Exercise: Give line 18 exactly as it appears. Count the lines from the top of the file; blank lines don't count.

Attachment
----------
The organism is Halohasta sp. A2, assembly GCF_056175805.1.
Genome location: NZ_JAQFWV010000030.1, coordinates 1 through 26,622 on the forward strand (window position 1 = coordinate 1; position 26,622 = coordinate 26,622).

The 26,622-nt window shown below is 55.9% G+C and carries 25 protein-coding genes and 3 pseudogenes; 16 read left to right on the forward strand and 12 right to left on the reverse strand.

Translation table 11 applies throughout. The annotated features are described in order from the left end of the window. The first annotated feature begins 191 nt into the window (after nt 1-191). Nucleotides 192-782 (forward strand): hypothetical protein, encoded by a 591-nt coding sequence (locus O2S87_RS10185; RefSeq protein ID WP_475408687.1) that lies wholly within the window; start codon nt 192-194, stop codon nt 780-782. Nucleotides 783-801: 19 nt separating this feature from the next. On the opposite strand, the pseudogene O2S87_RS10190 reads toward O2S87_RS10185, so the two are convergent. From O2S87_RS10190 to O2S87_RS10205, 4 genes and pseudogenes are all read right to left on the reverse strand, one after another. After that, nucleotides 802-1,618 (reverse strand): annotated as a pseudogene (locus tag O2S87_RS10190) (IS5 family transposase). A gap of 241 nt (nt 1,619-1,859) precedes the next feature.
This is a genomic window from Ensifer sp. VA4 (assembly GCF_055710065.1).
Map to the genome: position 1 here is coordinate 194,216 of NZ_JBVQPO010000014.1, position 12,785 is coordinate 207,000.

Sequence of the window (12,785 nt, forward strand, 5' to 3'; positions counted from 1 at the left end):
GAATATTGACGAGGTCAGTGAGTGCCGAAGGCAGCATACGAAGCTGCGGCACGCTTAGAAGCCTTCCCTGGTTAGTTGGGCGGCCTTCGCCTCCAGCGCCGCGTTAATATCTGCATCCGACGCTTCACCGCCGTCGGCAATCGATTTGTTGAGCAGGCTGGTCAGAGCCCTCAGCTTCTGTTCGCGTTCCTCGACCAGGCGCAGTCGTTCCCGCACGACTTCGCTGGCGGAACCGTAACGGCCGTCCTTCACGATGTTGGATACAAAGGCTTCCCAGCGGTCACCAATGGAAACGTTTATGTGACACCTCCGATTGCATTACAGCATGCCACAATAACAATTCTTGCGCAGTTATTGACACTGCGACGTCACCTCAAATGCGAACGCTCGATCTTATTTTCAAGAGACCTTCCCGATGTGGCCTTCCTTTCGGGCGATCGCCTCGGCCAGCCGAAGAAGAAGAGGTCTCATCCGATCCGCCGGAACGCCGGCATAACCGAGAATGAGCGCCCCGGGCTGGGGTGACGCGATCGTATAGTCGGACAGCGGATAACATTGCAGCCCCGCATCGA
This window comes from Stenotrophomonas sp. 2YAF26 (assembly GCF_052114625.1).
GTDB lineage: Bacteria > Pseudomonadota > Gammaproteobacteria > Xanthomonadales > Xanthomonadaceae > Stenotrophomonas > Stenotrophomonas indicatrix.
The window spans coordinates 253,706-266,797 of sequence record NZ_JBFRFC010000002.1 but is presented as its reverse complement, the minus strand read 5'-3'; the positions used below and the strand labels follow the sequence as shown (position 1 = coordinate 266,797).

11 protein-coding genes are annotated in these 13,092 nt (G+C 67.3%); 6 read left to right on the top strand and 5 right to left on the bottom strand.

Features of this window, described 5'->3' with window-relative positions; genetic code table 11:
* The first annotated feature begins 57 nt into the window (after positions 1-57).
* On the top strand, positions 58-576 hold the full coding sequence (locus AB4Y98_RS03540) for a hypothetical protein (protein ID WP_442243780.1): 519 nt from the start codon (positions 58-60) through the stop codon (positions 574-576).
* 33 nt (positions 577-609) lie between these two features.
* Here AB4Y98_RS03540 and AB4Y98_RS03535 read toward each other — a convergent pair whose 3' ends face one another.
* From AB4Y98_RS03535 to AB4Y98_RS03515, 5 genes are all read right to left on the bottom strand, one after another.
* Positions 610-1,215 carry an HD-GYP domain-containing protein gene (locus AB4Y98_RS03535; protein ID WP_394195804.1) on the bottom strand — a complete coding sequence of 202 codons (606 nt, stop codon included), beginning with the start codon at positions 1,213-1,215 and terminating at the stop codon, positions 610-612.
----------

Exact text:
* From AB4Y98_RS03535 to AB4Y98_RS03515, 5 genes are all read right to left on the bottom strand, one after another.